Paul Scholes recently made his debut as another Sky Sports pundit alongside the likes of Jamie Carragher and Gary Neville. The consensus was that Scholes did a great job, and much of the attention was on his remarks on Arsenal’s main problem as of late.
So then what are some of the qualities that make a great football pundit? Obviously some of it is going to be subjective, or influenced by your particular view of the person they were as a player (they’re invariably former footballers). Moreover, the standard prior to the “new school” was so risible that we might be tempted to over-praise an ‘average’ performance.
But watching Scholes speak, I think we can distil some basic qualities in a good player pundit:
1. Ability to explain tactical ideas in an accessible way
In explaining Arsenal’s problems, Scholes clearly and concisely explains his impression of Arsenal’s problem, which involves the failure of the midfield to track back and help in defense, particularly in difficult fixtures. He asserts that Arsenal rely too heavily on a single, one-size fits all style of play–short passing.
Whether or not this is accurate is up for debate, but in presenting his case Scholes neither reverts to jargon or cliche to make his point. It’s clear, convincing and easy to envision and understand.
2. Doesn’t overcompensate
Whereas most of the time it seems the biggest problem with ex-player pundits is that they under-prepare, others of the new school, perhaps in the understanding their every off the cuff word will be scrutinized by a horde of angry football supporters, work hard to give the illusion they know everything about everything all the time (“I remember watching him play for Red Star’s academy side, Gary”).
This expertism is toxic and ends up backfiring, as pundits make smug, absolute claims that will almost certainly be overturned by reality at some later stage. Note however that when Scholes is pressed on who is to blame for the current malaise at Arsenal, he backs away from the question, even daring to say the taboo phrase “I don’t know.” A willingness to not overstep your bounds means you’ll only be wrong some of the time, as opposed to most of the time.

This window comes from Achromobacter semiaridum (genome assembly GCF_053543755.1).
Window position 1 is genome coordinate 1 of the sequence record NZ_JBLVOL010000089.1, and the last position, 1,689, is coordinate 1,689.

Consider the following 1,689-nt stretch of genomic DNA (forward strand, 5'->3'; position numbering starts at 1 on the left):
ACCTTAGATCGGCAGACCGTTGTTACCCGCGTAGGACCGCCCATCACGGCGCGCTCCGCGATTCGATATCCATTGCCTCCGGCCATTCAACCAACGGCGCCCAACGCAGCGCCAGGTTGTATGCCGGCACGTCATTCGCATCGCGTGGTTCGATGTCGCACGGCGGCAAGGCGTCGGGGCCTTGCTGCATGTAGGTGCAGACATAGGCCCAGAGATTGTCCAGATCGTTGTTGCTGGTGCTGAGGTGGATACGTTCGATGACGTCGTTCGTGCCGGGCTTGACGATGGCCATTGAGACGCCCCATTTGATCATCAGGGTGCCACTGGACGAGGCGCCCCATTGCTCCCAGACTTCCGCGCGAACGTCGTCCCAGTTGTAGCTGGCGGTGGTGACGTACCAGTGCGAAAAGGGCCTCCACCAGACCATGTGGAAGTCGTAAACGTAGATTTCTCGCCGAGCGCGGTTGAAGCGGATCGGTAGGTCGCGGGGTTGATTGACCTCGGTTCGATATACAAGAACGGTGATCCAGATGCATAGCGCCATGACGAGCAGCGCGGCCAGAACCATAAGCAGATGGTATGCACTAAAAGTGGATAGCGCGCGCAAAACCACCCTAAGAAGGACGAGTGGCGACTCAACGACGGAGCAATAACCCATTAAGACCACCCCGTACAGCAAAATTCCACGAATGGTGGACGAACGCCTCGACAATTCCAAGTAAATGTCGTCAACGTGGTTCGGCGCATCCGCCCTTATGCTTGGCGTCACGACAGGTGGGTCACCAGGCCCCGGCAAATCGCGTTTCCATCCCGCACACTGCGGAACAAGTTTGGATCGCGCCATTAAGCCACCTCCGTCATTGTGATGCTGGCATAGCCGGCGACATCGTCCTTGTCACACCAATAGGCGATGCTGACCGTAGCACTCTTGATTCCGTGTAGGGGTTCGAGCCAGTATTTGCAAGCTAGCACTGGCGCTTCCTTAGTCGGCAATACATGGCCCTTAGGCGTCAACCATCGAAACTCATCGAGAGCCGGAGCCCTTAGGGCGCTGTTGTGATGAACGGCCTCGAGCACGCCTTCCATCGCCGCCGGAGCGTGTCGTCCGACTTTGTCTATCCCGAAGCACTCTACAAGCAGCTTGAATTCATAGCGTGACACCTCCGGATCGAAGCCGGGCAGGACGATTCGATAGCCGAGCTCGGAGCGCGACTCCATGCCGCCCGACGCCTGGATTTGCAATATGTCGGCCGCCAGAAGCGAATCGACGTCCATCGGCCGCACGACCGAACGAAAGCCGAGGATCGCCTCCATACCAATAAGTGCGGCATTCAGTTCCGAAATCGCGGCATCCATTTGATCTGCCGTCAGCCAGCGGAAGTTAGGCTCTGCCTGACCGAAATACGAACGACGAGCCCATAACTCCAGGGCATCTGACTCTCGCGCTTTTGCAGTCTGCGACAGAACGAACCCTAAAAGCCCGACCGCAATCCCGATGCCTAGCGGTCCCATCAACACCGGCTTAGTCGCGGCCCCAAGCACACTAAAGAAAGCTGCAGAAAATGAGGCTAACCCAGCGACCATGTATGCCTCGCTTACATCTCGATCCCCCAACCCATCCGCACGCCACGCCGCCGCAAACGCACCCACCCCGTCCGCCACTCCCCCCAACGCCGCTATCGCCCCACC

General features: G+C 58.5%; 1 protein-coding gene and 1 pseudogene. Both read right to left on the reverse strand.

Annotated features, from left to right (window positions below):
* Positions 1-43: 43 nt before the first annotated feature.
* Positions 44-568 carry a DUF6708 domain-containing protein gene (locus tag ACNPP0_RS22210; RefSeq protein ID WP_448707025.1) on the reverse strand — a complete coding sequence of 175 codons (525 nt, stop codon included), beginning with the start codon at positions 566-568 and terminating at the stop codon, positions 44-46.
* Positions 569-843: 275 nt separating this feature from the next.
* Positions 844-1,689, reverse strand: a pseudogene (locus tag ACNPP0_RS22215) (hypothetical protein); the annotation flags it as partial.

3. Doesn’t resort to cliche
It’s clear toward the end of the above video that Gary Neville is dying to get in and cap off whatever he thinks Scholes is saying with a little speech on the lack of ‘characters’ at Arsenal. But if you listen carefully, Scholes has made a very simple argument about the need for midfielders to track back in big games, and how more versatile position players can help teach and develop younger stars like Jack Wilshere. That’s similar to Neville’s ‘character’ cliche, but he doesn’t take it as a self-explanatory position.
4. Applies playing experience in a way that’s helpful to the audience
Some player pundits, though thankfully fewer and fewer, resort to the “That’s the opinion of someone who’s never played the game” trope. Scholes however briefly refers to his time as perhaps one of the best playmaking mids in a generation to make a simple point about switching up your approach if it’s clear you’re being broadsided early on. It’s not done in a demonstrative way, but works very well in the context of his overall argument.
That’s just four. There are probably others I could expand on, but I think more and more the great pundit is the one that asks the right questions, rather than try to provide all the answers. Scholes’ comments are still resonating a day later.